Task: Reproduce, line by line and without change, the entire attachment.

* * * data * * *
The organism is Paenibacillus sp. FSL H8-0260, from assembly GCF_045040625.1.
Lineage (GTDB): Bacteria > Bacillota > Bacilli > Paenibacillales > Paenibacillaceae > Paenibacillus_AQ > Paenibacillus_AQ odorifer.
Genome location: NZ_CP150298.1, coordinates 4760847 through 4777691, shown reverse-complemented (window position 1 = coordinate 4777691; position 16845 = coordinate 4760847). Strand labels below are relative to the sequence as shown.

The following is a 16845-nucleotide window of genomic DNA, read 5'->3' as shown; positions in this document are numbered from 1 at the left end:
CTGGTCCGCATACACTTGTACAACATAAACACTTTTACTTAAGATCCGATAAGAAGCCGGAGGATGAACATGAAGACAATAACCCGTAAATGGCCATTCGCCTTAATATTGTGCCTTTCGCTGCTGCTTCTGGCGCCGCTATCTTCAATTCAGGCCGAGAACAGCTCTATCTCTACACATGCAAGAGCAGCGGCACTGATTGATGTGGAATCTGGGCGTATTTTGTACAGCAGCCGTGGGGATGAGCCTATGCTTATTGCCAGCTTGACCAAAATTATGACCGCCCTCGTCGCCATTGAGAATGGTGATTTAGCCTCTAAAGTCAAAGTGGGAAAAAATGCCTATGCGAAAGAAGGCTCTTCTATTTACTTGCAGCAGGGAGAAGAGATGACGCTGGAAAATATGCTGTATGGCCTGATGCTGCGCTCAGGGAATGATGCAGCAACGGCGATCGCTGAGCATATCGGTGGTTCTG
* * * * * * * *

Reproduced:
The organism is Paenibacillus sp. FSL H8-0260, from assembly GCF_045040625.1.
Lineage (GTDB): Bacteria > Bacillota > Bacilli > Paenibacillales > Paenibacillaceae > Paenibacillus_AQ > Paenibacillus_AQ odorifer.
Genome location: NZ_CP150298.1, coordinates 4760847 through 4777691, shown reverse-complemented (window position 1 = coordinate 4777691; position 16845 = coordinate 4760847). Strand labels below are relative to the sequence as shown.

The following is a 16845-nucleotide window of genomic DNA, read 5'->3' as shown; positions in this document are numbered from 1 at the left end:
CTGGTCCGCATACACTTGTACAACATAAACACTTTTACTTAAGATCCGATAAGAAGCCGGAGGATGAACATGAAGACAATAACCCGTAAATGGCCATTCGCCTTAATATTGTGCCTTTCGCTGCTGCTTCTGGCGCCGCTATCTTCAATTCAGGCCGAGAACAGCTCTATCTCTACACATGCAAGAGCAGCGGCACTGATTGATGTGGAATCTGGGCGTATTTTGTACAGCAGCCGTGGGGATGAGCCTATGCTTATTGCCAGCTTGACCAAAATTATGACCGCCCTCGTCGCCATTGAGAATGGTGATTTAGCCTCTAAAGTCAAAGTGGGAAAAAATGCCTATGCGAAAGAAGGCTCTTCTATTTACTTGCAGCAGGGAGAAGAGATGACGCTGGAAAATATGCTGTATGGCCTGATGCTGCGCTCAGGGAATGATGCAGCAACGGCGATCGCTGAGCATATCGGTGGTTCTG